This BeamLab demo shows how a spatial filter consisting of a lens and pinhole removes fluctuations in the intensity profile of a Gaussian beam. An unperturbed Gaussian beam picks up phase fluctuations by passing through a thin screen where small particles are randomly distributed over a finite area approximately within the beam width and aberrate the beam’s wavefront. The beam is then focused by a lens and spatially filtered at the lens’ focal plane by a metal pinhole with a diameter of 25 µm and a thickness of 50 µm. Finally, the filtered beam is collimated by another lens.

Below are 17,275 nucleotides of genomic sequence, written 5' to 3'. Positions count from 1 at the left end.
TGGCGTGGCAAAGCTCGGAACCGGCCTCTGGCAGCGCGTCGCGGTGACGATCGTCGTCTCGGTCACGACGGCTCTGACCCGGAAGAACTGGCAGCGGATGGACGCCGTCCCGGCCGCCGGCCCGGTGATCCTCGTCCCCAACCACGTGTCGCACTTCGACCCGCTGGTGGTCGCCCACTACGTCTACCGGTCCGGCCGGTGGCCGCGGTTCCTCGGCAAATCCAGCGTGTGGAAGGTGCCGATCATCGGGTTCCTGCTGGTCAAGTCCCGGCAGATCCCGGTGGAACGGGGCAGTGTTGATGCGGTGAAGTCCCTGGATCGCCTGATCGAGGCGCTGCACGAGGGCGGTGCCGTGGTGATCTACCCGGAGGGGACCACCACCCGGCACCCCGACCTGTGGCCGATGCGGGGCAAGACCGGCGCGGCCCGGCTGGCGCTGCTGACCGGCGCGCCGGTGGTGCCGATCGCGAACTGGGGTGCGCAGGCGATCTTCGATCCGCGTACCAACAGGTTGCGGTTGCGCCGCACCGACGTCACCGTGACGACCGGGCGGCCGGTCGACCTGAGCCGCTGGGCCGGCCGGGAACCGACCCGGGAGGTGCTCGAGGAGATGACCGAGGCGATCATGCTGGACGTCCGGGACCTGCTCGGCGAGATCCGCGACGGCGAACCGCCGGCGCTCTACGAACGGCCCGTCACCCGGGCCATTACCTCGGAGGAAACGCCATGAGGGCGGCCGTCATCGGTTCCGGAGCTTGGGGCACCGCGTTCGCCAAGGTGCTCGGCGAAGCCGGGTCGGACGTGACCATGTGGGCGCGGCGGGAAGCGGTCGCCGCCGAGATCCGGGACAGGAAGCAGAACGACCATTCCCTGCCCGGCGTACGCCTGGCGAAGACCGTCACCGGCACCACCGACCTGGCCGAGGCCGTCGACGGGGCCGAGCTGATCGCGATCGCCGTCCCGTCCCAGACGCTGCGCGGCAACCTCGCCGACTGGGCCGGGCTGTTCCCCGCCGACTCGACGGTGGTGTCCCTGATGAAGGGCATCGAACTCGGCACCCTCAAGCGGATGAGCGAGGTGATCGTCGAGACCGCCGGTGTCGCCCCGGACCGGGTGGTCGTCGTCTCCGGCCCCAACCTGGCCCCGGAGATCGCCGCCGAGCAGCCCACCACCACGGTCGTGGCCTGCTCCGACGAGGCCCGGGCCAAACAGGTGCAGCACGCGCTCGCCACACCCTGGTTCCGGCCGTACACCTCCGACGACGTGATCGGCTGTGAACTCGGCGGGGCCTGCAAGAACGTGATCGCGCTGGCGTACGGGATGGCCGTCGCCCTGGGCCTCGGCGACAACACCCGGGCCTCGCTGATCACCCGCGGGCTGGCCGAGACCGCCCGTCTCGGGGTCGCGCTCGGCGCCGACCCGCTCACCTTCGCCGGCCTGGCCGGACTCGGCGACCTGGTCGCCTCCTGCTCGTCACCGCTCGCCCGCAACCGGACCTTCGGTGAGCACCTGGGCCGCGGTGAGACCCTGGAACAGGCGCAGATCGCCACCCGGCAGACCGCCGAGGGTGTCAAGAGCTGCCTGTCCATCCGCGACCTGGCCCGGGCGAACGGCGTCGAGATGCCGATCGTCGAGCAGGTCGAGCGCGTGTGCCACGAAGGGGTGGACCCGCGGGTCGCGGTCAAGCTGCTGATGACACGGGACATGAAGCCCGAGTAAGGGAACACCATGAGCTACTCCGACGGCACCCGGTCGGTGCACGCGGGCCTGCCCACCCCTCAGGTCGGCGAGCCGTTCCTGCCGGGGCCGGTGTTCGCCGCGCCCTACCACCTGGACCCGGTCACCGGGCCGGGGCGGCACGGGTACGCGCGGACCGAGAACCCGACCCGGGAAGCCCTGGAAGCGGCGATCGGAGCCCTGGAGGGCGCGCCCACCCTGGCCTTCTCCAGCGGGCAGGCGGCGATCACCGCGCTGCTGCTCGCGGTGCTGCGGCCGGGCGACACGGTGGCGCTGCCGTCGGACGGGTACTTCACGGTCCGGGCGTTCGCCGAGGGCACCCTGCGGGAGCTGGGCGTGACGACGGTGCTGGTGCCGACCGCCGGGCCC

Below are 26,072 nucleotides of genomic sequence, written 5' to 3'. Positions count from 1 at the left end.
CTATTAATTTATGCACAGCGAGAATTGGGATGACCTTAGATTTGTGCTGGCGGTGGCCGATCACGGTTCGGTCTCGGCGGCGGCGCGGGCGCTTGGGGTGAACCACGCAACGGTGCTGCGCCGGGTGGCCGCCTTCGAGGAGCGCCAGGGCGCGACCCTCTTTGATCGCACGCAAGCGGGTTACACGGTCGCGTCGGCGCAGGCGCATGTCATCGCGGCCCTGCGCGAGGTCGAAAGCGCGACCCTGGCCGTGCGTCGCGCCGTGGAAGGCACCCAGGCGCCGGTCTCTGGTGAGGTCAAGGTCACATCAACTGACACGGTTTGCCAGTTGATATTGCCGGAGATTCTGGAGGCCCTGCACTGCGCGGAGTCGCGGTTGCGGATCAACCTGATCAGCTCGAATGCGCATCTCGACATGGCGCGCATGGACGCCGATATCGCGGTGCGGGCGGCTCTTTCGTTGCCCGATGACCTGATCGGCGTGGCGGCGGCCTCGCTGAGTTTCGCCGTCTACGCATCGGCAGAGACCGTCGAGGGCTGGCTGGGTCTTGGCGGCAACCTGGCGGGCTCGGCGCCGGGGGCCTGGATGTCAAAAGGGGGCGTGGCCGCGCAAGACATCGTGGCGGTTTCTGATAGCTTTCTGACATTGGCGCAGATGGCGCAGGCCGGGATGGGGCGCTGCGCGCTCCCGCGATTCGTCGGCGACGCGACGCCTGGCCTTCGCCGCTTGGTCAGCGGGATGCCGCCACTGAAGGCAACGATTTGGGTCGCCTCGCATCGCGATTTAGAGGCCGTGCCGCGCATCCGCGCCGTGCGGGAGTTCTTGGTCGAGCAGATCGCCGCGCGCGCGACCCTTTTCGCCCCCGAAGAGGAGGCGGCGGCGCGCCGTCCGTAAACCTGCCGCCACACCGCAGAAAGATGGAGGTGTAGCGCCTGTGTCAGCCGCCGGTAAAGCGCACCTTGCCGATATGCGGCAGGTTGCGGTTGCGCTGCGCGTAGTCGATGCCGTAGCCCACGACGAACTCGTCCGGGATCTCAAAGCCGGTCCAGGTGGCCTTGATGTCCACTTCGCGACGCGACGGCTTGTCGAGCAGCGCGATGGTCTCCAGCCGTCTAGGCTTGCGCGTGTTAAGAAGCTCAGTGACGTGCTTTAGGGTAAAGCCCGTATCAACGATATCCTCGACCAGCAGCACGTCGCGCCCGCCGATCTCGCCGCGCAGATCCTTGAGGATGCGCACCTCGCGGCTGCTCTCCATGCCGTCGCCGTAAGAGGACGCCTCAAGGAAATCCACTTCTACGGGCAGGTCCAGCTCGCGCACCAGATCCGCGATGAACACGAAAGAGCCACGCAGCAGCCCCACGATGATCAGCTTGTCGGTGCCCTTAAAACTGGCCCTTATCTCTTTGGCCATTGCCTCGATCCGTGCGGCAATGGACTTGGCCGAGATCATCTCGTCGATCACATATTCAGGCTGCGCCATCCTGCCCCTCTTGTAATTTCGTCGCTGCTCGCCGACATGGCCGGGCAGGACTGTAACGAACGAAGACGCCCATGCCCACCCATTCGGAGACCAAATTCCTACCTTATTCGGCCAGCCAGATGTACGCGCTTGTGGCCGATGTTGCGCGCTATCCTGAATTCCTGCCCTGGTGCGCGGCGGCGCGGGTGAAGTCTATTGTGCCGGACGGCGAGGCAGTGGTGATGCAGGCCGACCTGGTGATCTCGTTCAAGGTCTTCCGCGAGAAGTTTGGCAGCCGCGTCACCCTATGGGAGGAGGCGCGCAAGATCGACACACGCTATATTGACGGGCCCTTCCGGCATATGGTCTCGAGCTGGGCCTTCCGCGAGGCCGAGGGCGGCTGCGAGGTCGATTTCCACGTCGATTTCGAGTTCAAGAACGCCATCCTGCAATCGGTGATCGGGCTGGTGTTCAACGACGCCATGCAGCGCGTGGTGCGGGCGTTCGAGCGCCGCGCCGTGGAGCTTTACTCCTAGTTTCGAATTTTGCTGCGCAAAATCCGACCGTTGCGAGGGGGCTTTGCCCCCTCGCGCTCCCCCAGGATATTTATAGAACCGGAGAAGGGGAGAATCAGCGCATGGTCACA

BeamLab demo script: spatial_filter.m
This figure shows the amplitude and phase transfer functions of the thin screen with randomly distributed particles.
This video shows how the intensity distribution changes along the propagation distance z. The figure shows two-dimensional intensity distribution I(x,y) normalized to the input intensity and displayed on a logarithmic scale.
After the calculation has finished, the intensity distribution as a function of propagation distance z is plotted. The figure above shows the intensity distribution I(x,z) at y = 0 µm. Thin lenses are used to focus and collimate the beam. The solid white lines indicate the locations of the pinhole while the dashed white lines show the location of the thin lenses and thin phase screen.
These two figures show the intensity distributions at the input and output planes.